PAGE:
The Cult of Blogging

I was concerned to read this story of Justin Hall, long-time blogger, who after what appears to be a pretty clear (and pretty public) nervous breakdown, simply stopped blogging. This is part of the problem with the cult of exhibitionism and narcissism which is inherent to the nature of blogging (and which I have explored extensively elsewhere). Revealing all to the world inevitably involves revealing weaknesses, and a public profile just heightens the impact of publicising those weaknesses via a blog. It is possible to maintain a sense of dignity in posts but only those who have known celebrity status seem intuitively capable of understanding where to draw the curtain between public and private life.

For instance, Wil Wheaton’s blog exposes much that is personal, but Wil understands there are limits; he does not discuss his wife or step-children except to show how much he cares for them, and he does not reveal any extremes of emotion usually until *after* he has time to reflect on them. Rather than being immediate and reactionary, Wil Wheaton tends to be more thoughtful and reflective, drawing on the goodwill of his readers rather than shocking them into submission. Of course, Wil *has* celebrity status and draws a cult audience as a result of his involvement with the Star Trek franchise. Unlike peer bloggers, Wil attracted an audience virtually before he had anything to say merely because he was celebrity. Fortunately for those readers who initially followed him, Wil also proved to be an entertaining and erudite author/blogger who sustained his audiences with skill, rather than celebrity.

But the old adage from marketing theory is about driving customers to your products, sustaining customers, and locking in customers. Good blogging will sustain customers, and perhaps even lock them in if the blogger is prolific and interesting enough. But driving traffic *to* a site is what tends to encourage bloggers to find some internet ‘scoop’ in much the same way that journalists pursue in mainstream press. And where an internet story doesn’t score, it’s rather tempting to exploit the anonymity of the internet, and be as exhibitionistic as possible; capitalising on the voyeurism of internet readers and surfers. To drive traffic to their sites, some bloggers have intellectually and emotionally stripped themselves bare, and found the minor celebrity status they have drawn as a result, to be rather seductive.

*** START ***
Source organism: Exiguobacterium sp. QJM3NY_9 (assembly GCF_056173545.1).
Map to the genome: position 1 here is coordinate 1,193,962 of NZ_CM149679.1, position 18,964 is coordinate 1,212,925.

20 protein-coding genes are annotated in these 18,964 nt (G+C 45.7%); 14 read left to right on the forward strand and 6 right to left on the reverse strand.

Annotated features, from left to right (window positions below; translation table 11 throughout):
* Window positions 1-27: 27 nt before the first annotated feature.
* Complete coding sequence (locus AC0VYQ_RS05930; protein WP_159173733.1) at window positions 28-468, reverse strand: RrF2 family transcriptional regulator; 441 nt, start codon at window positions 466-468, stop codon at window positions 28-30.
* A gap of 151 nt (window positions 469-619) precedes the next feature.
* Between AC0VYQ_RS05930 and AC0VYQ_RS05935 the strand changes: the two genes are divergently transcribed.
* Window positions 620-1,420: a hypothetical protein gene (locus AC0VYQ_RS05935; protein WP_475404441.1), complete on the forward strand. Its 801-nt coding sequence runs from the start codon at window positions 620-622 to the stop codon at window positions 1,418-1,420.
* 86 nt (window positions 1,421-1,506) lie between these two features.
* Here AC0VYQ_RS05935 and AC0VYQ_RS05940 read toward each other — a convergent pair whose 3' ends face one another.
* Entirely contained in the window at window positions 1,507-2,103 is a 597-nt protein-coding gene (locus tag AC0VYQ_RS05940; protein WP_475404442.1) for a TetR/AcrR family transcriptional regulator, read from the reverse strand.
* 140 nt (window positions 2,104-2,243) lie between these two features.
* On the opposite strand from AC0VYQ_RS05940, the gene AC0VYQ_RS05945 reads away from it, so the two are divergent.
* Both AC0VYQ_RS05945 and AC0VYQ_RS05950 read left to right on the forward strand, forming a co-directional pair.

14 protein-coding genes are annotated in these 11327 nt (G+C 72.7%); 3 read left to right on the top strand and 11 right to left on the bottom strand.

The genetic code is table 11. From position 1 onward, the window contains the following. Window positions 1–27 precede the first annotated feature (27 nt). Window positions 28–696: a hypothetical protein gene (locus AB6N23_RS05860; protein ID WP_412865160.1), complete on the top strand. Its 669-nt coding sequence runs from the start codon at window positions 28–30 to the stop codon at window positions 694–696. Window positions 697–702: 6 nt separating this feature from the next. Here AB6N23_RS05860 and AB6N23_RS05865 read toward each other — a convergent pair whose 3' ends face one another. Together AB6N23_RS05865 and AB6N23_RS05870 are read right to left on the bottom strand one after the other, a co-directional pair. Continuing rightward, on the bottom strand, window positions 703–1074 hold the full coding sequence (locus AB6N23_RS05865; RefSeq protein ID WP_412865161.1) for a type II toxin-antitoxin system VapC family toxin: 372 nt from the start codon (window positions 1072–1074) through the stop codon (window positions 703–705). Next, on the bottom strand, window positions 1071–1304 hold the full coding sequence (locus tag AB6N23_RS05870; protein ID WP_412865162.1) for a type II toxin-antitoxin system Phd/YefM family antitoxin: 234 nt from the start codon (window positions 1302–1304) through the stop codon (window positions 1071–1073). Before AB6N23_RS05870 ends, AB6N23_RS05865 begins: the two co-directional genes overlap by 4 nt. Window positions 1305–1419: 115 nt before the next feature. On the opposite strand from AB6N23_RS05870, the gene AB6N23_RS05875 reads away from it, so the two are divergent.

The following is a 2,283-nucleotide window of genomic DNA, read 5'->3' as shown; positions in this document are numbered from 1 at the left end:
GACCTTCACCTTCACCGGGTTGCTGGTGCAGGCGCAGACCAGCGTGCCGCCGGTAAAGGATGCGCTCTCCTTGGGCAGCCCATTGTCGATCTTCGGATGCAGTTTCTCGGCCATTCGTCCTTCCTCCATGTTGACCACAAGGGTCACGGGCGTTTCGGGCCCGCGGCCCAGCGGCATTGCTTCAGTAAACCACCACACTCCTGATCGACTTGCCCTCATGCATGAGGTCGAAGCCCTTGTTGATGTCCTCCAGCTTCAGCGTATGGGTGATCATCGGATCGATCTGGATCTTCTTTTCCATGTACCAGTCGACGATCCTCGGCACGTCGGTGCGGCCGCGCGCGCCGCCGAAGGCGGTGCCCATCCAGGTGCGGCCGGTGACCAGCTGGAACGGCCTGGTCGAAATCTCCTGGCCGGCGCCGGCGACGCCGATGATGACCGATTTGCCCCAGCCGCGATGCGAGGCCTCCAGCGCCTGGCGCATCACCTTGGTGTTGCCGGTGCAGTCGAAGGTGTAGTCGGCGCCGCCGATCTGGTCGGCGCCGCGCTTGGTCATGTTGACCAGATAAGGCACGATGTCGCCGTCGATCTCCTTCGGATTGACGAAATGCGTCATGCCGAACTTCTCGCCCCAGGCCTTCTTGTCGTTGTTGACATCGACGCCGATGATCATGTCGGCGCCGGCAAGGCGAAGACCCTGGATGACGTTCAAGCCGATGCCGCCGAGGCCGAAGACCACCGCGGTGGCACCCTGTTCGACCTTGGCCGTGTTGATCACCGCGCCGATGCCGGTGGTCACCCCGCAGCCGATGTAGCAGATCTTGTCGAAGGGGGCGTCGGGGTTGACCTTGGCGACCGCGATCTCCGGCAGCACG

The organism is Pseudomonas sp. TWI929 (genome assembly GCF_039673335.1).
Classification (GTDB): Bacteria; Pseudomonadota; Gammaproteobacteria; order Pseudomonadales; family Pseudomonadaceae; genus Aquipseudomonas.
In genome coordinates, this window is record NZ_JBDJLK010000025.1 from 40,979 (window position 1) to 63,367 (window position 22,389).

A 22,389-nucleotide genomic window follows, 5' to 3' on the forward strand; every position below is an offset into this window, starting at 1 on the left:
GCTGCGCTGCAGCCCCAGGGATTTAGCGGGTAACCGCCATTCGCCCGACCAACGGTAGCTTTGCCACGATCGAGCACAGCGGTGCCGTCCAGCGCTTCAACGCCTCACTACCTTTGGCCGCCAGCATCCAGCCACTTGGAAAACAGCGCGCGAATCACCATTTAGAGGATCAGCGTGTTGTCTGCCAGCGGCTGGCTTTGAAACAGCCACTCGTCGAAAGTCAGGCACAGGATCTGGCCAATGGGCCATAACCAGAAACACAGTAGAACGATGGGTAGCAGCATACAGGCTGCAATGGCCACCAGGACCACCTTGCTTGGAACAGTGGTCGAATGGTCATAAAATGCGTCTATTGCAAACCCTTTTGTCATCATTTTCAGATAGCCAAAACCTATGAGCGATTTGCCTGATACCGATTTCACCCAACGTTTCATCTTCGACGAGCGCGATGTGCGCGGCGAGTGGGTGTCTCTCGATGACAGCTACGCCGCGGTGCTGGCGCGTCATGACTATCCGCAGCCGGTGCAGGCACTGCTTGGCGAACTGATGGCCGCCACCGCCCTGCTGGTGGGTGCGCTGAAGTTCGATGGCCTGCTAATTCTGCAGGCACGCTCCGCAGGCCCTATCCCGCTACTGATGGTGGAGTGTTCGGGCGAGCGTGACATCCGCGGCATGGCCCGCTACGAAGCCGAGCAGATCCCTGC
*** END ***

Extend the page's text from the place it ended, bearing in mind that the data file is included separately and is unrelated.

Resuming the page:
Problems arise when this dedication to a customer readership, and to sustaining interest in one’s writing, becomes so time-consuming and so revealing, that the loss of one’s personal time, privacy and capacity for individual growth is inevitable. This cult of blogging is about blogger-oriented audience dependence, and a desperate need for positive reinforcement. It’s an addiction, and should be recognised as such. And it’s a danger many A-List and non-celebrity bloggers have faced. Some have passed through a phase of non-blogging, and returned as wiser, more careful bloggers, anxious to keep some of their lives entirely offline. Others remain gagged forever, unable to face the harsh reality of an audience they have disappointed.

I’m glad to read that Hall believes he will be back to blogging eventually, but it’s clear that in his new relationship, he needs to spend some establishing time in private. Indeed, I would be much surprised if Hall divulges much of his private life for a very long time. As a blogger he may well be able to return to the intellectual and technological endeavours which have dominated his professional life. But as an individual, sustaining personal relationships, and a private existence, he needs both time and space to develop – without an audience.

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